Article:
William Cummings (10 June 1858 – 13 July 1919), from Paisley, was a top class runner during the late 1880’s. You can read about his career on the Wikipedia page at this link . Known principally for his two duels with WG George, there was much more to him than that. There has been a great deal of coverage about the man following some discoveries in Paisley Museum. Colin Youngson picked up on the coverage and passed on the article below.
Paisley Museum team uncovers links to Scotland’s Victorian lost world champion runner
The team behind the £45 million refurbishment of Paisley Museum have unearthed the story behind a Paisley distance runner who was the Mo Farah of his time.
William Cummings, was born in 1858 in Paisley, to a family of shoemakers. He would go on to become a world-champion distance runner, filling stadiums with thousands of excited fans and beating England’s best athlete at the same time.
Now the researcher who unearthed William’s tale, is set to tell the story of Paisley’s world champion, alongside donations from Scotland’s current athletics star, Renfrewshire’s Callum Hawkins, whose heroic exploits at the Olympic and Commonwealth Games have inspired home-grown audiences.
Archie Henderson, social history researcher at OneRen, which is leading on the curatorial delivery of the refurbishment of the museum, was cataloguing objects when he made a discovery. He said: “We were keeping an eye out for anything interesting and I opened a box and there it was. Initially I thought it was a boxing belt, but I quickly noticed that it had depictions of runners and an inscription for the 10-mile world champion.”
After a little digging, Archie discovered that Cummings was pitted against the leading amateur of the day, an Englishman called Walter George.
“You had the perfect recipe for competition and the public wanted to know who was best,” added Archie. George turned professional to take part in a series of head-to-heads over a three-race challenge, over one mile, four miles and 10 mile distances.
Two races took place in London, with one in Edinburgh. The 10-mile race in London was the decider. One of the stadiums had at least 25,000 people inside – although once it reached capacity, crowds tore down barriers to gain entry.
Archie added: “It really captured the imagination of the public at the time. There were thousands of people coming just to see these two race around a track.
Cummings won the decider over 10-miles, which saw him crowned as the champion.”
The belt in Paisley’s collections was won by Cummings three times, consecutively, from 1880-1882. He had a long and successful career and was recognised as the best distance runner of his age.
Archie said: “Paisley and Renfrewshire has a legacy of producing elite athletes and we want to reflect that in our new display.”
Archie has turned to another local star, Callum Hawkins.
The Elderslie distance runner, is the Scottish marathon record holder and represented Team GB at the Olympic Games, Commonwealth Games and World Championships.
Callum recently visited the Secret Collection – Paisley’s museum store located on the town’s High Street – to donate his New Balance running shoes and Team GB vest from competing in the World Athletics Championships in Doha in 2019, where he ran fourth in the marathon. Callum also donated a European Championships Cross Country bronze medal that he won in 2016, where he helped Team GB to win a gold medal.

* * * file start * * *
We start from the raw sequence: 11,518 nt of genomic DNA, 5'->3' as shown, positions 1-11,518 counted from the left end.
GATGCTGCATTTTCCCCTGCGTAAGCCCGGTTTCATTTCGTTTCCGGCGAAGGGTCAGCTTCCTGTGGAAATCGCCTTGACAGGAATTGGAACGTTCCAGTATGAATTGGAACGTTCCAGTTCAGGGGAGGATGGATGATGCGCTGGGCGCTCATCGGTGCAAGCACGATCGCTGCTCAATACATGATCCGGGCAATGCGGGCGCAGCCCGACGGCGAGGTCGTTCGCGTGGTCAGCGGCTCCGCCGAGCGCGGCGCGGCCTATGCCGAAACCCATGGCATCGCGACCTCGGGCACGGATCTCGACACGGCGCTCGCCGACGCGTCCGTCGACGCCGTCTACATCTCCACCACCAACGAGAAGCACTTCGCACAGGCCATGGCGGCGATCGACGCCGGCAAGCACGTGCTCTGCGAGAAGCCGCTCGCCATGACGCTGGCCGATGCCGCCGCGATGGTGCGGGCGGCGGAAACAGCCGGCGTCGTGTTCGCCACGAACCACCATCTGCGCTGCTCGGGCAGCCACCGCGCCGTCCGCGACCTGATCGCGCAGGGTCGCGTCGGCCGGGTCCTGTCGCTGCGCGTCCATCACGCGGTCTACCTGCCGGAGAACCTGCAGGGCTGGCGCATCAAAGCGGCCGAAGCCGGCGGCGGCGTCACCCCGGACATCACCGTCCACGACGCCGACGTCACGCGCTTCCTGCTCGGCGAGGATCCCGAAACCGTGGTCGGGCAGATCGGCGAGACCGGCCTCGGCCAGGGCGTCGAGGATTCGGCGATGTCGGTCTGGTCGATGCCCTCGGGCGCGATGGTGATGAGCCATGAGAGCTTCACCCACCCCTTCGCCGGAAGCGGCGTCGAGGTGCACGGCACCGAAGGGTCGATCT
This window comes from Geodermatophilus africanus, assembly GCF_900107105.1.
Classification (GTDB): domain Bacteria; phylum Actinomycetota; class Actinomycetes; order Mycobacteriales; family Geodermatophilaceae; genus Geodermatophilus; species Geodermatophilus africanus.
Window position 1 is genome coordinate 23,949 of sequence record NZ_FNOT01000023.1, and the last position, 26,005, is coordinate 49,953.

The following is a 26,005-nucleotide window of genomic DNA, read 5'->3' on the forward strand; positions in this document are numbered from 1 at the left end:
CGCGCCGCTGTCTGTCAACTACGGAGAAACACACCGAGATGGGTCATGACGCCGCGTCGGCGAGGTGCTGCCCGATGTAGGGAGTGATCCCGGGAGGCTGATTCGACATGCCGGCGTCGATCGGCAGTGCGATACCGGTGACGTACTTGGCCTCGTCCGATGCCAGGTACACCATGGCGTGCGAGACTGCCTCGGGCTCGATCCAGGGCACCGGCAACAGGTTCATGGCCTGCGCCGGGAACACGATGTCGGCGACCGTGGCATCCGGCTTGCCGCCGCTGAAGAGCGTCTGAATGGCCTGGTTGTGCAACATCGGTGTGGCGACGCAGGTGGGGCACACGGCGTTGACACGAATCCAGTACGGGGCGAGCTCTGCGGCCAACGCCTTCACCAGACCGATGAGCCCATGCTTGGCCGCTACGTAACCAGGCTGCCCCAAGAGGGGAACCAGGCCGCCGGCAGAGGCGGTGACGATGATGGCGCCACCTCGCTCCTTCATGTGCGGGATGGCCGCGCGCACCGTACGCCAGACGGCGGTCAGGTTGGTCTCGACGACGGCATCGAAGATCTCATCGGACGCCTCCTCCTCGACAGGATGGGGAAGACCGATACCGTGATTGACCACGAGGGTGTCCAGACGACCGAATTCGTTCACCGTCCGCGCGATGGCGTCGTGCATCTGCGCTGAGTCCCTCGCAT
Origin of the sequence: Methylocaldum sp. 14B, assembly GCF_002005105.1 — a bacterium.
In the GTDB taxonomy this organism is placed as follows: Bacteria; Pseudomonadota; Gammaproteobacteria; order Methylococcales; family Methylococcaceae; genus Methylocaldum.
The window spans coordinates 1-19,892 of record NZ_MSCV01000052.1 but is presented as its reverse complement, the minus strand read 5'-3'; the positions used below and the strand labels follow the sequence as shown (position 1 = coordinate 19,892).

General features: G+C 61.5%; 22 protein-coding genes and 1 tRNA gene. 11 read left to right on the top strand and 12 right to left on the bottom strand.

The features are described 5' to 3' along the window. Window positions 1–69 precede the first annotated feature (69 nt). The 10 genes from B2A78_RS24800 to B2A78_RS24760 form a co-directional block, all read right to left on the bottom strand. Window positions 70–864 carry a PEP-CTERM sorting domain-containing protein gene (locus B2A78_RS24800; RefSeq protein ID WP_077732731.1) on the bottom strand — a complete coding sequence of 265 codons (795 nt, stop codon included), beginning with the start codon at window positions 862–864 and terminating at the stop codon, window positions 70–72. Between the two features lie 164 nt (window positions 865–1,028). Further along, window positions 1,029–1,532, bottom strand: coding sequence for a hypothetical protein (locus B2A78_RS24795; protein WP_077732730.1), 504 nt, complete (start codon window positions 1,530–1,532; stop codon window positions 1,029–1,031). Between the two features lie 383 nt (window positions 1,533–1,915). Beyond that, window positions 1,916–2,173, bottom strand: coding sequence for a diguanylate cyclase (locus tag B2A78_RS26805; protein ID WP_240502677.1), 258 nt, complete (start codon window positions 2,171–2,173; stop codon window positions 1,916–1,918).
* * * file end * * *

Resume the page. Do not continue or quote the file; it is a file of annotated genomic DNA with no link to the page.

Callum said: “It’s an honour to be part of the museum. I remember going as a kid and it’s amazing to think I’m going to be part of it when it reopens. This area has produced some amazing athletes over the years, from Kilbarchan Amateur Athletics Club providing great coaching, to the brilliant local facilities, it means that Renfrewshire has a great track record in supporting elite athletes.
“I can’t wait to see it up and running again next year – it’s going to be great.”
Opening in 2024, Paisley Museum will create a new, world-class museum space, shaped and focussed by, and for, the people of the town, celebrating its history and impact on the world, while creating a new community space that’s open and accessible to all.
At its core, the museum will bring history to life, connecting it to today’s town and people, creating a vibrant and colourful new cultural thread, weaving together past, present and future.
While celebrating the area’s significant industrial past and the town’s importance, not least in textiles, weaving and exploring the origins and impacts of the famous Paisley pattern, the refurbished museum’s gallery spaces will increase by more than a quarter, with ambitious architectural and engineering interventions to welcome visitors to stunning indoor and outdoor spaces.
In his own words – William Cummings advice on how to run a race over a mile:
William said he prefers ‘a slow walk before breakfast,’ before resting for an hour, before a walk for two or three miles and a slow run on the track for about a mile. He cautions not to over-exert the athlete before competition. He adds that you’ do not run right out; keep that for the race,’ and whatever you do, ‘eat good food and drink moderately’.